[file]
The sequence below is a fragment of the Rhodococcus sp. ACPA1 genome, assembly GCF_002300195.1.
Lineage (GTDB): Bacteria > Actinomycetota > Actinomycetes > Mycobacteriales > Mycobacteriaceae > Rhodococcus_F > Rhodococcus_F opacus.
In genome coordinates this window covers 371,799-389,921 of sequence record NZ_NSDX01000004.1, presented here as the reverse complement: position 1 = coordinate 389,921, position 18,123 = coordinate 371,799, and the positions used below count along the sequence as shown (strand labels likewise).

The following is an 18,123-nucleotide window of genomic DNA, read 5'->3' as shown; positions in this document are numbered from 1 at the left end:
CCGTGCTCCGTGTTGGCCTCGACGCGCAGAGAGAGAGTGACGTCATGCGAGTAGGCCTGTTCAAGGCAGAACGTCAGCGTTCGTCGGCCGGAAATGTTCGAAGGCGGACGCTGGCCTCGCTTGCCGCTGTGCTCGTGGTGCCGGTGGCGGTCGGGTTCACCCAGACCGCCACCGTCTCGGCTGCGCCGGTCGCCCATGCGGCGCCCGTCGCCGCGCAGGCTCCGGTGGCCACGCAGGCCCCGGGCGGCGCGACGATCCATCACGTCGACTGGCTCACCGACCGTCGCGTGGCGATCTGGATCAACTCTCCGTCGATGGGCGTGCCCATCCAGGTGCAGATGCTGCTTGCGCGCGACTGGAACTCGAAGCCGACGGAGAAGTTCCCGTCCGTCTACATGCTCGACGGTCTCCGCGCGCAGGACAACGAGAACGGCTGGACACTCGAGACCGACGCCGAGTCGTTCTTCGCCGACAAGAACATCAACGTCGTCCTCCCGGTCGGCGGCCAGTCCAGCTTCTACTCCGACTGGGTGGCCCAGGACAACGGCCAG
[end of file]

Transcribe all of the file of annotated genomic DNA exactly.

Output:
The sequence below is a fragment of the Rhodococcus sp. ACPA1 genome, assembly GCF_002300195.1.
Lineage (GTDB): Bacteria > Actinomycetota > Actinomycetes > Mycobacteriales > Mycobacteriaceae > Rhodococcus_F > Rhodococcus_F opacus.
In genome coordinates this window covers 371,799-389,921 of sequence record NZ_NSDX01000004.1, presented here as the reverse complement: position 1 = coordinate 389,921, position 18,123 = coordinate 371,799, and the positions used below count along the sequence as shown (strand labels likewise).

The following is an 18,123-nucleotide window of genomic DNA, read 5'->3' as shown; positions in this document are numbered from 1 at the left end:
CCGTGCTCCGTGTTGGCCTCGACGCGCAGAGAGAGAGTGACGTCATGCGAGTAGGCCTGTTCAAGGCAGAACGTCAGCGTTCGTCGGCCGGAAATGTTCGAAGGCGGACGCTGGCCTCGCTTGCCGCTGTGCTCGTGGTGCCGGTGGCGGTCGGGTTCACCCAGACCGCCACCGTCTCGGCTGCGCCGGTCGCCCATGCGGCGCCCGTCGCCGCGCAGGCTCCGGTGGCCACGCAGGCCCCGGGCGGCGCGACGATCCATCACGTCGACTGGCTCACCGACCGTCGCGTGGCGATCTGGATCAACTCTCCGTCGATGGGCGTGCCCATCCAGGTGCAGATGCTGCTTGCGCGCGACTGGAACTCGAAGCCGACGGAGAAGTTCCCGTCCGTCTACATGCTCGACGGTCTCCGCGCGCAGGACAACGAGAACGGCTGGACACTCGAGACCGACGCCGAGTCGTTCTTCGCCGACAAGAACATCAACGTCGTCCTCCCGGTCGGCGGCCAGTCCAGCTTCTACTCCGACTGGGTGGCCCAGGACAACGGCCAG